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The Biomolecular Sciences Institute has teamed up with the University of Texas Medical Branch and the National Cancer Institute to evaluate existing drugs as possible inhibitors for Topoisomerase III-ß as a broad spectrum host target.

Topoisomerase III-ß was recently identified as an enzyme coronaviruses and other RNA viruses require to replicate and spread infection in a person efficiently. Our scientists are searching for an inhibitor that can block Topoisomerase III-ß in an effort to slow the spread of infection and increase a person's chance of survival. Currently, there is no proven treatment for coronaviruses.

Using artificial intelligence and molecular modeling, our physicists are narrowing possible candidates among thousands of FDA-approved drugs. Our biochemists test the drugs to determine their potential as inhibitors. Selected drug candidates are then referred to the labs in Texas and Maryland to be tested on live cell cultures and viruses including COVID-19.

If successful, a Topoisomerase III-ß inhibitor combined with antiviral medication could reduce mortality from these deadly viruses. And because a Topoisomerase III-ß inhibitor would target a host factor, this approach has the potential to provide a long-term treatment solution even if new strains of coronavirus emerge in the future.

Learn more about the project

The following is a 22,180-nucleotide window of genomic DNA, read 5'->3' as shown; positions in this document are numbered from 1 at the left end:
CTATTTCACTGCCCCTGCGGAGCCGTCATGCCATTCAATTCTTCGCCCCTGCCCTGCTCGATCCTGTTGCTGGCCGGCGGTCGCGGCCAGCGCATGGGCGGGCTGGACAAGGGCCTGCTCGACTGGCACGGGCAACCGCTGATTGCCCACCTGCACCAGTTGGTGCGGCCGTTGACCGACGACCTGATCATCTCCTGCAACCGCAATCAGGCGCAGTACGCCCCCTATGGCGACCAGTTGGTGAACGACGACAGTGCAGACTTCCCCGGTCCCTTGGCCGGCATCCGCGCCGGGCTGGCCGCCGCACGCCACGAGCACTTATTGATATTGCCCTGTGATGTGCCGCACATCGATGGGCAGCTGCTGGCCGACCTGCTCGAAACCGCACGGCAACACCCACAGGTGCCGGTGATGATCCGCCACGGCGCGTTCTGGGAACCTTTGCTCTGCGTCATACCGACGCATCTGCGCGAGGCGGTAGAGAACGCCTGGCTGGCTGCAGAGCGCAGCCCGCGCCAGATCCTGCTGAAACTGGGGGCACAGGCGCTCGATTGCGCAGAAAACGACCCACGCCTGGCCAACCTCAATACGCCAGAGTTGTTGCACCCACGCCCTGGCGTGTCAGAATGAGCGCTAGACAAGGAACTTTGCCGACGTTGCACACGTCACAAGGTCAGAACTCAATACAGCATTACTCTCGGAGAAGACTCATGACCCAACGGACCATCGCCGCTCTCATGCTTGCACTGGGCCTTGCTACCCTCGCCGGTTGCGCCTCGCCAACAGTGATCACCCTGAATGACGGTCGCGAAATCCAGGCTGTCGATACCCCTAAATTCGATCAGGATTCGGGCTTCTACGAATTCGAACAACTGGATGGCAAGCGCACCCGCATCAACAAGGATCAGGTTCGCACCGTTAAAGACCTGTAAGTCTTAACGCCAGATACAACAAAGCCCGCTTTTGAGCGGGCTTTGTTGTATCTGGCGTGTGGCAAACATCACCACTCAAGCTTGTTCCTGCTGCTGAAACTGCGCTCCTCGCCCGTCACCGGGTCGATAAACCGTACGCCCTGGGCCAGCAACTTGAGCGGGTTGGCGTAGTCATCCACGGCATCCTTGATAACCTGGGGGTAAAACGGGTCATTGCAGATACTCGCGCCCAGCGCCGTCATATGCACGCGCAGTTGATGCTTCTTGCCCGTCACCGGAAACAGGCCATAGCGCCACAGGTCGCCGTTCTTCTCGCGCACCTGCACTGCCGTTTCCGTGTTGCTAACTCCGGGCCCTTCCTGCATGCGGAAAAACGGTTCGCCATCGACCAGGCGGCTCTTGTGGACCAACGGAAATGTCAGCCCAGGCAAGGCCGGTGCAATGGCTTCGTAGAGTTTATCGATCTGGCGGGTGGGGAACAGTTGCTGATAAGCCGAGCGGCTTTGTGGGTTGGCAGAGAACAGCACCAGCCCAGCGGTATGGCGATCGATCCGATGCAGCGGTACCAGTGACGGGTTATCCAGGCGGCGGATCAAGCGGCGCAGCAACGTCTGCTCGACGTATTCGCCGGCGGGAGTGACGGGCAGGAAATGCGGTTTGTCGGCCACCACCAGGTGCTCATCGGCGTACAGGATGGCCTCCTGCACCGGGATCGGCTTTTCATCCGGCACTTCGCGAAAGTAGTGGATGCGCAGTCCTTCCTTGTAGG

Team

Yuk-Ching Tse-Dinh

Yuk-Ching Tse-Dinh, PhD

Director, Biomolecular Sciences Institute
Distinguished University Professor, Department of Chemistry and Biochemistry
Florida International University

Yuk-Ching Tse-Dinh is a leader in the study of topoisomerases, enzymes that regulate the winding of the DNA helix. She studies the structure and function of DNA topoisomerases as the basis for discovery of antibacterial and anticancer drug leads from synthetic molecules and natural products. Tse-Dinh's biomedical and biomolecular research spans across disciplines of chemistry, structural biology and genetics.

Prem Chapagain

Prem Chapagain, PhD

Associate Director, Biomolecular Sciences Institute
Associate Professor, Department of Physics
Florida International University

Prem Chapagain specializes in computational biophysics. His research focuses on biomolecular dynamics and function, a topic that is highly interdisciplinary in nature. Current projects include several important human health-related topics including functions of Ebola and Marburg virus proteins, epitope identification for vaccine development, and drug discovery for antibiotic-resistant pathogens.